"borders / boundaries"
2 July, 2022 (Sat.) ~ 23 July, 2022 (Sat.)
Hours: 13:00 - 19:00
Closed on Sundays and July 9th
YOD Gallery is pleased to present "borders / boundaries," a solo exhibition of Chihiro Murata.
After majoring in textile dyeing at Kyoto City University of Arts, Murata has been creating works focusing on the phenomenon of "dyeing/dyeing" and the time flow and hue fluctuations associated with the act of dyeing.
The title of this exhibition, "borders / boundaries," was also used in a group of works produced and exhibited in 2017. Murata shares that a friend of her once talked about the word "boundary," which generally means "boundary, as below:
(The English word) "boundary" sometimes means the "boundary" that each of us has on the inside - for example, to what extent we accept the other person. And it is always a judgment to be made by one's own.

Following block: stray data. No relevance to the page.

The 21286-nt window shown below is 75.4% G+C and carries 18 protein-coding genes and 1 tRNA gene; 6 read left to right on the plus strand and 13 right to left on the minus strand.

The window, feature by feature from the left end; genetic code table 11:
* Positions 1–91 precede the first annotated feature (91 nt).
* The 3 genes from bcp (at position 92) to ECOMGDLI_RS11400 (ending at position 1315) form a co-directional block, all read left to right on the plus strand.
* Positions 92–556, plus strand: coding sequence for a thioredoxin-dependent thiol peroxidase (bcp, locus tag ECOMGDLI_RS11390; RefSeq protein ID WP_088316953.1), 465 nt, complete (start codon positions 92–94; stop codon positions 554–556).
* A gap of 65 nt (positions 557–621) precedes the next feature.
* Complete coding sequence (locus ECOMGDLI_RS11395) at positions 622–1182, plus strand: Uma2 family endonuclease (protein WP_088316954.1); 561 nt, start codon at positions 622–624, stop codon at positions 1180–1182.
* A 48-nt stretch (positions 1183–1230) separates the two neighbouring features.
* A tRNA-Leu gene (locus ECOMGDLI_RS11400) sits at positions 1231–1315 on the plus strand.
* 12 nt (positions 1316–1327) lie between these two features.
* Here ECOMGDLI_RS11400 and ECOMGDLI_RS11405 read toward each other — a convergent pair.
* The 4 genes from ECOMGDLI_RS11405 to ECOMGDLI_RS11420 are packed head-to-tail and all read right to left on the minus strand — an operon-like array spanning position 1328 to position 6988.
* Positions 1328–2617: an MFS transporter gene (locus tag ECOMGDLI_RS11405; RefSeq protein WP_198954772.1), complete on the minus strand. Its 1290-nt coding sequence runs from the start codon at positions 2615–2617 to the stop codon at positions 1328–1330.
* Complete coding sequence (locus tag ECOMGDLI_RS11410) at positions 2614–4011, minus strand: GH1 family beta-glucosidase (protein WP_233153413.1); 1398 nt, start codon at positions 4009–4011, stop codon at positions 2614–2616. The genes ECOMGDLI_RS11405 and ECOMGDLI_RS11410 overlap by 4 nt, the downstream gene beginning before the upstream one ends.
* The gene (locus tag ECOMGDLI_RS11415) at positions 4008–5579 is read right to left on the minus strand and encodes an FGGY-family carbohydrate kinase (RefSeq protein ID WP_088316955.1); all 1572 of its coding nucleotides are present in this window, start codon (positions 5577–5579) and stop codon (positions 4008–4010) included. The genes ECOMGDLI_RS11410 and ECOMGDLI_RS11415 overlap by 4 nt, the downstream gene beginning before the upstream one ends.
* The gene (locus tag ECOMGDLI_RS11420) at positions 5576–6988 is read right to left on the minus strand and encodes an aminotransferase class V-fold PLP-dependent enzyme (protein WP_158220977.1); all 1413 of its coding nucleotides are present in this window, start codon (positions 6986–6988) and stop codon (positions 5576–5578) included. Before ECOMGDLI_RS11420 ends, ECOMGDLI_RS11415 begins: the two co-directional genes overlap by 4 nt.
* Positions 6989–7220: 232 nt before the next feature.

To Murata, who just started to work on the theme of "vague boundaries" at the time, felt that these words reflected her own concept strongly. For those of us who see Murata's works, this title does not only refer to "boundaries," but also seems to have multiple meanings, such as the border between colors that mix, the separation between this side and that side, and the division between memories and the present.
This exhibition may provide an opportunity to reconsider the areas that are often overlooked in our daily lives and the things that are lost by drawing clear lines, not by drawing boundaries, but by the ambiguity unique to "dyeing".
We hope you will take this opportunity to enjoy the exhibition.
The colors spread by the "phenomenon of dyeing / the act of dyeing" can be traversed across the inside and outside, front and back, of the fabric, or as a single entity. Gazing at an ambiguous area that cannot be distinguished between the two is similar to looking at the world around us. We draw boundaries (sometimes by ourselves) more than necessary to what is next to us and what is in a continuous flow, even forgetting that there are fluctuations there. We may find a world that opens up by never stopping the fluctuation and by keeping our eyes fixed on the ambiguous area.